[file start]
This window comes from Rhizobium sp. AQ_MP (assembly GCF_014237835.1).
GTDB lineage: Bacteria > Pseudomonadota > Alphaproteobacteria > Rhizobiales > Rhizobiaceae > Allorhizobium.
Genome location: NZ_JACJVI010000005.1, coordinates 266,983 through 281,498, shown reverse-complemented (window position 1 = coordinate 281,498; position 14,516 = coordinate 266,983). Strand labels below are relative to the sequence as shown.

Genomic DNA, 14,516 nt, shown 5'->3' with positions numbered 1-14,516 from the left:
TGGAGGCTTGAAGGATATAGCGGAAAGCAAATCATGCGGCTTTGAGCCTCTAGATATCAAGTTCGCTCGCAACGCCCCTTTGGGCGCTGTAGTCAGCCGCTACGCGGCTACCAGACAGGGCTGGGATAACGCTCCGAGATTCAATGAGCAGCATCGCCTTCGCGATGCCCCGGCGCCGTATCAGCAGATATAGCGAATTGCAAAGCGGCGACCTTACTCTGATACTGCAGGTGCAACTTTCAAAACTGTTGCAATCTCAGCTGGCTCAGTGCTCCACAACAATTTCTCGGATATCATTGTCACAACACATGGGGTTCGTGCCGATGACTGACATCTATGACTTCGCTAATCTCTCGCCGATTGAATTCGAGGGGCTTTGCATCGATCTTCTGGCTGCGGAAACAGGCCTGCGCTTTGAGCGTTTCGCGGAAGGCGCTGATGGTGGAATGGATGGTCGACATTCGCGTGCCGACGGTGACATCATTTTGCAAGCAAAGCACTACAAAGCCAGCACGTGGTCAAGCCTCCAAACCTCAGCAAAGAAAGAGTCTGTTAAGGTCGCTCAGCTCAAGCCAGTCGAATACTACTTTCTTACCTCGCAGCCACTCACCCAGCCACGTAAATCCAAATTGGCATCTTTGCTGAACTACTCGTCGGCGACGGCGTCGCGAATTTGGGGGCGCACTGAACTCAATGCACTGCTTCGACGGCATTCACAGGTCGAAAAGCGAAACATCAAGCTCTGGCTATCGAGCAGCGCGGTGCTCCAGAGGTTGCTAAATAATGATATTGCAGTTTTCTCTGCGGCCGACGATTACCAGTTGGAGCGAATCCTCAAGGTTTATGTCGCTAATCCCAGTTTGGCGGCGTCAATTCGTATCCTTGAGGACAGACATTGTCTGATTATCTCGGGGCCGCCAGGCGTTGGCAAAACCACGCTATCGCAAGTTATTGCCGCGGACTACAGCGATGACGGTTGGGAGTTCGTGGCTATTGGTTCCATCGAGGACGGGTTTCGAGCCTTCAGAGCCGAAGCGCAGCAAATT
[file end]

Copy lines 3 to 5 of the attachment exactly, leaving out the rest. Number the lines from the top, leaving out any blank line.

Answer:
Genome location: NZ_JACJVI010000005.1, coordinates 266,983 through 281,498, shown reverse-complemented (window position 1 = coordinate 281,498; position 14,516 = coordinate 266,983). Strand labels below are relative to the sequence as shown.

Genomic DNA, 14,516 nt, shown 5'->3' with positions numbered 1-14,516 from the left:
TGGAGGCTTGAAGGATATAGCGGAAAGCAAATCATGCGGCTTTGAGCCTCTAGATATCAAGTTCGCTCGCAACGCCCCTTTGGGCGCTGTAGTCAGCCGCTACGCGGCTACCAGACAGGGCTGGGATAACGCTCCGAGATTCAATGAGCAGCATCGCCTTCGCGATGCCCCGGCGCCGTATCAGCAGATATAGCGAATTGCAAAGCGGCGACCTTACTCTGATACTGCAGGTGCAACTTTCAAAACTGTTGCAATCTCAGCTGGCTCAGTGCTCCACAACAATTTCTCGGATATCATTGTCACAACACATGGGGTTCGTGCCGATGACTGACATCTATGACTTCGCTAATCTCTCGCCGATTGAATTCGAGGGGCTTTGCATCGATCTTCTGGCTGCGGAAACAGGCCTGCGCTTTGAGCGTTTCGCGGAAGGCGCTGATGGTGGAATGGATGGTCGACATTCGCGTGCCGACGGTGACATCATTTTGCAAGCAAAGCACTACAAAGCCAGCACGTGGTCAAGCCTCCAAACCTCAGCAAAGAAAGAGTCTGTTAAGGTCGCTCAGCTCAAGCCAGTCGAATACTACTTTCTTACCTCGCAGCCACTCACCCAGCCACGTAAATCCAAATTGGCATCTTTGCTGAACTACTCGTCGGCGACGGCGTCGCGAATTTGGGGGCGCACTGAACTCAATGCACTGCTTCGACGGCATTCACAGGTCGAAAAGCGAAACATCAAGCTCTGGCTATCGAGCAGCGCGGTGCTCCAGAGGTTGCTAAATAATGATATTGCAGTTTTCTCTGCGGCCGACGATTACCAGTTGGAGCGAATCCTCAAGGTTTATGTCGCTAATCCCAGTTTGGCGGCGTCAATTCGTATCCTTGAGGACAGACATTGTCTGATTATCTCGGGGCCGCCAGGCGTTGGCAAAACCACGCTATCGCAAGTTATTGCCGCGGACTACAGCGATGACGGTTGGGAGTTCGTGGCTATTGGTTCCATCGAGGACGGGTTTCGAGCCTTCAGAGCCGAAGCGCAGCAAATT